During their time in Seattle, general manager John Schneider and head coach Pete Carroll have proven they'll add talent from anywhere they can find it. They've made big splashes in free agency and the trade market, found starters both early and late in the NFL Draft and even signed a handful of successful reclamation projects. Seattle's latest move once again took them to Canada when they signed former CFL wide receiver Chris Matthews.
Headlined by Cameron Wake, a few players have successfully made the transition from the CFL to the NFL in recent seasons. Seattle grabbed Brandon Browner from the CFL while Andrew Hawkins has enjoyed success since joining the Bengals. Matthews will now get an opportunity to join those players in the NFL. Although his signing caused just a minor blip on the NFL radar on Tuesday, it could pay off down the road.
As Danny Kelly of Field Gulls noted, Matthews is an intriguing player. At 6'5 and 219 pounds, he has unique size for a wide receiver. He didn't get much of a look in the NFL coming out of Kentucky, going undrafted before signing with the Browns. After being cut, he joined Winnipeg in the CFL and had an excellent first season -- he caught 81 passes for 1,192 yards in 2012. He missed most of last season due to injuries and took the jump to the NFL after his CFL contract expired.
One year of success in the CFL doesn't mean Matthews will all of a sudden be a star in the NFL. Instead, he's a flyer pickup who won't cost much if he doesn't make the roster, but is worth taking a chance on. Seattle has had success finding receivers from the scrap heap, with undrafted free agents Doug Baldwin and Jermaine Kearse playing a significant role in Seattle's Super Bowl run. Whether Matthews can have similar success remains to be seen, although Kelly expects him to get an opportunity to use his unique skill set:
As for Matthews' possible role in the offense - look at what Sidney Rice was brought in to do. Sidney Rice is/was valuable for the Seahawks for two main reasons - his excellent catch radius and ability to grab high/low passes that most players could not, and his very underrated blocking in the run game. Assuming Rice becomes a cap casualty, it will be interesting to see if Matthews can make any noise in these two areas.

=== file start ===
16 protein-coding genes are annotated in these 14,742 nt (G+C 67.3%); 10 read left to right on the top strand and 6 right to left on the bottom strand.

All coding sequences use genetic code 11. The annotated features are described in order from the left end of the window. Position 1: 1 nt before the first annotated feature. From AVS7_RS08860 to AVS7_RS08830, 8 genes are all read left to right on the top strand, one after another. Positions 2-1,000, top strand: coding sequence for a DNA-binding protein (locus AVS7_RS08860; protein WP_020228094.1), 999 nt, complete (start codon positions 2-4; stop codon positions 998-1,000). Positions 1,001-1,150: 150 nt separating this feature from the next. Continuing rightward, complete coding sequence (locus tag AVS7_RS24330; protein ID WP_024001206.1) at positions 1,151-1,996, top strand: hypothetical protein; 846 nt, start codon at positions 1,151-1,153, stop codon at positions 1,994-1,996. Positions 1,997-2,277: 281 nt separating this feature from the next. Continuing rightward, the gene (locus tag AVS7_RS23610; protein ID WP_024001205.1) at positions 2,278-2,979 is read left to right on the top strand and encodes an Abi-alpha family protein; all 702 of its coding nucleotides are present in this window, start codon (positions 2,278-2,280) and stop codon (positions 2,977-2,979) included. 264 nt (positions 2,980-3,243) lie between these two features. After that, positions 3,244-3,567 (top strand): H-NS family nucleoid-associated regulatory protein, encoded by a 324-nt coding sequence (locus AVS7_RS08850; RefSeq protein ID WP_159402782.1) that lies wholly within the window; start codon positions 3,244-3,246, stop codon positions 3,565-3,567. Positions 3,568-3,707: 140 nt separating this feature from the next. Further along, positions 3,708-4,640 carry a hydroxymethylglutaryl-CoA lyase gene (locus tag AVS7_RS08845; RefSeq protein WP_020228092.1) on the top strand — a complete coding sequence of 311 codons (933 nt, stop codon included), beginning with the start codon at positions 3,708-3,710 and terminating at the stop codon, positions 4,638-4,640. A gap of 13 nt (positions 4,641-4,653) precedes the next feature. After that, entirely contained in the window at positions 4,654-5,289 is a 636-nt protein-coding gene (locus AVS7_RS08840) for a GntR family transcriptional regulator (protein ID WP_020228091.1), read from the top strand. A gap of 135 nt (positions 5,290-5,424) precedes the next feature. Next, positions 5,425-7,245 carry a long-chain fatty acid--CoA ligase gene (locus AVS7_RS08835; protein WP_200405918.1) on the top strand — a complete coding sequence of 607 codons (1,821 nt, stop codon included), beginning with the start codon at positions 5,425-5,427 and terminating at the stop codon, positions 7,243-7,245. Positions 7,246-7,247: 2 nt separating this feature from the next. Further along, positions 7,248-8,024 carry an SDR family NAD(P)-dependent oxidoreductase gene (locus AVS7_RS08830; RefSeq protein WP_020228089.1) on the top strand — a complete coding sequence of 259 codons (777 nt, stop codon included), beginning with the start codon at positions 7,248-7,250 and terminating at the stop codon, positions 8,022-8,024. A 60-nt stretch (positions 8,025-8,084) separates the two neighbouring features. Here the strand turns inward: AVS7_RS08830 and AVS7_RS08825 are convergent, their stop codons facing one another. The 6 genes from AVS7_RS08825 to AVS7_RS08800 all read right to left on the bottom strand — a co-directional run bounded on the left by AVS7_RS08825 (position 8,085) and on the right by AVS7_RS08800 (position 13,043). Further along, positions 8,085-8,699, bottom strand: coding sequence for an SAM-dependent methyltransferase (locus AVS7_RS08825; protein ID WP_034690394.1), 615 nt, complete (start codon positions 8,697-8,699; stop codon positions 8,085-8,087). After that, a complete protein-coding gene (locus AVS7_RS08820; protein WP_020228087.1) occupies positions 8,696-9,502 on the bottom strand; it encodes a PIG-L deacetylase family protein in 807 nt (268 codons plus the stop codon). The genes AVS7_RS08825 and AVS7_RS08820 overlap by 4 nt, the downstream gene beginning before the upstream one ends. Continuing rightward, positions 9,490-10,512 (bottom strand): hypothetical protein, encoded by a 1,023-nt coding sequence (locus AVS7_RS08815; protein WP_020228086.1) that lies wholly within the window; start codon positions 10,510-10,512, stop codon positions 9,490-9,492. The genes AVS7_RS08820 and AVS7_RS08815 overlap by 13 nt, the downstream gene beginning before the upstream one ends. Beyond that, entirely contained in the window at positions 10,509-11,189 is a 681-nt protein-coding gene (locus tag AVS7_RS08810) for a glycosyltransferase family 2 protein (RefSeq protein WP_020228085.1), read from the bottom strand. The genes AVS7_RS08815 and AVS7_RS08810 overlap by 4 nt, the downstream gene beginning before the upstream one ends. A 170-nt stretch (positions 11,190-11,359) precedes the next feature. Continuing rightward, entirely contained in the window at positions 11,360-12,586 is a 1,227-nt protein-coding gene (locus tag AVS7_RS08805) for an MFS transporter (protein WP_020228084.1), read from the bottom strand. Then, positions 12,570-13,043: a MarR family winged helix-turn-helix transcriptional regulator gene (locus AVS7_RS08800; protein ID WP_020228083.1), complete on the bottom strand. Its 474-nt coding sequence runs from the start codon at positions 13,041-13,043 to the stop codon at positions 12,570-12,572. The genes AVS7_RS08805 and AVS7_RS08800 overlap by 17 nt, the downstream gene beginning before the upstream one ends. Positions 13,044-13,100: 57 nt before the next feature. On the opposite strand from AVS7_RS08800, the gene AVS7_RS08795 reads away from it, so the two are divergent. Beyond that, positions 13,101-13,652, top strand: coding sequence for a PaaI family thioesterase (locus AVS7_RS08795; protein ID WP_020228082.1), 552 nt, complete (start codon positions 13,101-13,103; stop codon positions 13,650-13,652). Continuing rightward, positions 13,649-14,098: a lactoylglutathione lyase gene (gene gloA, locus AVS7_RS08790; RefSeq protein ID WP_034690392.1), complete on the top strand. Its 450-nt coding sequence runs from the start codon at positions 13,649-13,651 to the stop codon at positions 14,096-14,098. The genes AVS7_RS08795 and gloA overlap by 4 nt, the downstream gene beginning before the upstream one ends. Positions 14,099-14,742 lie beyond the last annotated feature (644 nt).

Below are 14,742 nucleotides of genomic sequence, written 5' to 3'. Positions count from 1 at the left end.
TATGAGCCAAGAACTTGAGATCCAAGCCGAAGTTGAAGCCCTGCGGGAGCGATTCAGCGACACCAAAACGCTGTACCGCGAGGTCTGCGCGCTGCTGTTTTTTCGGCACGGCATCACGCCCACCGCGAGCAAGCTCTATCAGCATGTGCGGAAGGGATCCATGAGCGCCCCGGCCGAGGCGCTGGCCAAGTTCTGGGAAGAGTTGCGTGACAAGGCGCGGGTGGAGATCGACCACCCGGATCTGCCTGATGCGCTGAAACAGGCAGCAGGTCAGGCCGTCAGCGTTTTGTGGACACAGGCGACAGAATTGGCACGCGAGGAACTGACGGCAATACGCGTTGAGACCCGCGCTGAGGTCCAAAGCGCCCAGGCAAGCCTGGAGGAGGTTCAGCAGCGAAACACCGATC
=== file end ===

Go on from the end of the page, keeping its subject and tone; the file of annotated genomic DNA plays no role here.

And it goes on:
It's been an interesting 12 months for DeAngelo Hall. Less than a year after being released by Washington and eventually signing a one-year deal to return to the team, Hall agreed to a four-year extension with the Redskins on Tuesday. The deal is reportedly worth between $4-5 million per season. With a flooded cornerback free agent market, Hall did well to secure a multi-year payday, despite being 30 years old.
Tony Gonzalez has officially moved on to his post-playing days, signing a deal with CBS to become an NFL analyst on The NFL Today while also participating in some of the network's other platforms. In addition to adding Gonzalez, CBS also announced that Dan Marino and Shannon Sharpe will not return to the pregame show. As Dave Choate of the Falcoholic noted, the move officially ends any speculation that Gonzalez might return next season.
The Tampa Bay Buccaneers will have a new look next season with the franchise set to unveil a new logo and helmet on Thursday. The big unveil will be made by Warren Sapp and Gerald McCoy on NFL Network. The new designs will represent the first changes to the Bucs helmet since the team went to the current look in 1997.
The NFL offseason is a time for players to get away, relax and pursue some interests outside of football. For Cam Newton and Colin Kaepernick, that meant hosting the Hall of Game Awards on Cartoon Network. As part of the show, Newton and Kaepernick each took a turn at singing the song "Roar" by Katy Perry. David Fucillo of Niners Nation described the performance:
The second segment is their opening "monologue". They again are competing, and this ends with them each singing Roar by Katy Perry. Words cannot describe this. It's brutal but fun.
The "performances" can be seen below.